But the years since the pandemic have been trickier. Estonia’s geographical position and its dependence on food and fuel imports mean that it was badly affected by the economic shockwaves from Russian’s full-scale invasion of Ukraine. Inflation hit 19.5 per cent in 2022, while the recession that started the same year isn’t forecast to end until 2025. Many nightlife venues haven’t survived this rocky period. Sveta, a much-loved club co-owned by Demtšenko, shut at the end of last year, in part due to financial pressures. It has been “one crisis after the other”, says Natale. The city is hardly unique in this regard: night-time economies around the world have been badly hit by the pandemic and more recent cost-of-living pressures.

Nearly three years since her appointment, Mets’ work on precisely this issue has attracted the attention of Urbact, an EU-funded urbanism institution, which included Tallinn in a recent survey of the bloc’s nighttime economies. The city is “a great laboratory for innovation”, says Simone d’Antonio, the study’s author. “It is doing a lot of things that can set an example, not only for the other Baltic capitals but also for other medium-sized cities in Europe.” Mets spent her first six months in office “explaining [within] the city government itself why [her] position is needed” – in 2022, for example, Tallinn’s nightlife-related sectors employed 14,792 people and generated a taxable turnover of €738m. One early priority was a fund offering grants of up to €30,000 a year to live-music venues. Tallinn also used to be the only EU capital without any public transport running through the night but, after a successful 2023 pilot scheme, it now has a network of weekend night buses. In the spring sunshine, the Estonian capital is picturesque, even sleepy. Modern buildings are broken up by streets of traditional wooden houses that give some neighbourhoods a rural feel. Tourists sit in the cobbled streets of the medieval Old Town nursing tall, gleaming glasses of lager. But the city stirs to life when the sun goes down, especially in its northern quarter. Telliskivi Creative City, just northeast of the Old Town, has led the way: since 2007 a cluster of nightlife and cultural destinations has been built up in a complex of former industrial buildings.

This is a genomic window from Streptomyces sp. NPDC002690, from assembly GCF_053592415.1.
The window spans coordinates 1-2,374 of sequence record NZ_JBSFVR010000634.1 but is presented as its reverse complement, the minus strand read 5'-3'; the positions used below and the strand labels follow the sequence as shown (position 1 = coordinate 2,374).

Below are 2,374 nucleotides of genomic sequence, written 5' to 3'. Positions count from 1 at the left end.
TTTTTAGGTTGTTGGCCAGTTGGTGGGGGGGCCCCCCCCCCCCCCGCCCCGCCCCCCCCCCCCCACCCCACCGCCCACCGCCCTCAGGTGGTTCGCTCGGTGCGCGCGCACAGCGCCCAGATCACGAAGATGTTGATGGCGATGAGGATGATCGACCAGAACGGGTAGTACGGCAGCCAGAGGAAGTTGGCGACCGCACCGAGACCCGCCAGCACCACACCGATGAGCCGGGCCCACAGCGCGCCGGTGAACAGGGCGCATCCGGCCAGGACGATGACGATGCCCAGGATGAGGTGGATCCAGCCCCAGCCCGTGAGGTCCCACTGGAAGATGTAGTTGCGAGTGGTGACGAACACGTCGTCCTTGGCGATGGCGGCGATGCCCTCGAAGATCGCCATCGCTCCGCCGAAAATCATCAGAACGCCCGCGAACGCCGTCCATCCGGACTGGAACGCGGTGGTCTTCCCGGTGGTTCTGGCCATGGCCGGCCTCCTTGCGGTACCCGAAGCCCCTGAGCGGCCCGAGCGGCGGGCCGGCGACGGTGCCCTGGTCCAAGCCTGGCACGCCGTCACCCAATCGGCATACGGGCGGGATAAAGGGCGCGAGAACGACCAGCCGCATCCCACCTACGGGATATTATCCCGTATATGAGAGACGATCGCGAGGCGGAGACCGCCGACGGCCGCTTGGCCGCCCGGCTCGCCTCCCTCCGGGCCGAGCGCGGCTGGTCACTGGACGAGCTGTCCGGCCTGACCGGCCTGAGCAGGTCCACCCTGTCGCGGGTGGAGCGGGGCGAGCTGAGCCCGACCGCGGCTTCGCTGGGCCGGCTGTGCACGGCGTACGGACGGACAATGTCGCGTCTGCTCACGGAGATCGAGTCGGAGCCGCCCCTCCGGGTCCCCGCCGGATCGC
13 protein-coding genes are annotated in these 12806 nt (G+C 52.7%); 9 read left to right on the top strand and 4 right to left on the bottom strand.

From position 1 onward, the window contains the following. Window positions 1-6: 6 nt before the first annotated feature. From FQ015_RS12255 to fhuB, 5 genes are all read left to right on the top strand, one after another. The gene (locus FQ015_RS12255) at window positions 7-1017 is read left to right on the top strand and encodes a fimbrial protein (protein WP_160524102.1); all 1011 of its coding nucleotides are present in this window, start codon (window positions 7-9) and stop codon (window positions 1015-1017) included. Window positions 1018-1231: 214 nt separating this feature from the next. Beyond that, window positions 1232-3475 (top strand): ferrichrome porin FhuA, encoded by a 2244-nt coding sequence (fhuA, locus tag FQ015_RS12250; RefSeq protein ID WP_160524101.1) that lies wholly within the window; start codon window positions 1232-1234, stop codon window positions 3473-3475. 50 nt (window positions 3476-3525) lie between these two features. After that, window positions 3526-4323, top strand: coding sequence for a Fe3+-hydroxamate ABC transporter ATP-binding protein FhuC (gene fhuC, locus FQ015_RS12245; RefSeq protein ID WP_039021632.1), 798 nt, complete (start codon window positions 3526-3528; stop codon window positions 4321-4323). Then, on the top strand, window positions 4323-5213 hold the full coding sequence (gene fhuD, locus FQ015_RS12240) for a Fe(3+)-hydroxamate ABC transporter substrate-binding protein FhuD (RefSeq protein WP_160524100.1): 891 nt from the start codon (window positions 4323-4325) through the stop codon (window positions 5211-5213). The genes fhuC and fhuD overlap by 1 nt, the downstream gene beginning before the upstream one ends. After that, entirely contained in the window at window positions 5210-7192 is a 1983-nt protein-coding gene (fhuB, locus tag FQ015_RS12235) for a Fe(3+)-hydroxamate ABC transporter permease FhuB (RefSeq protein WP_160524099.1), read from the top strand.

At Fono, a cosy bar in the area, monocle meets Mark and Villiam, two 27-year-old native Tallinners. Mark, a software engineer at payments company Wise, says that the spot “is as fresh as you can get”: in May, Fono opened a dance floor, Fonoteek, in the adjoining space. Further north is Paavli Kultuurivabrik (“culture factory”), a venue set up in June 2023 by Demtšenko. It has already been admitted to Liveurope, an EU-backed association of 24 of the continent’s best concert venues. For Demtšenko, economic issues were an opportunity as well as a challenge: Paavli Kultuurivabrik occupies a former fish cannery, which he snapped up on a 10-year contract after the previous tenant, a firm that exported to Ukraine and Russia, went bankrupt after the 2022 invasion. Since then the site has hosted everything from Swedish punk to poetry readings.

_br59806-enhanced-nr.jpg
_br59939-enhanced-nr_1.jpg
On the dance floor at Fonoteek
_br60488-enhanced-nr.jpg
DJ keeping the crowd moving
_br60240-enhanced-nr.jpg

When monocle visits Paavli Kultuurivabrik’s outdoor space – a riot of flowering trees and red-and-yellow tulips – Demtšenko gestures over the fence at the building projects that surround the venue on almost every side. Northern Tallinn is following the classic development arc: first the cultural venues move in, attracted by cheap rents, then come residential blocks. Hall occupies a hulking industrial building that used to serve as a clubhouse for dock workers next to Port Noblessner on the Gulf of Tallinn, where the city meets the Baltic Sea. Since the club opened, the port has filled up with smart modern apartments.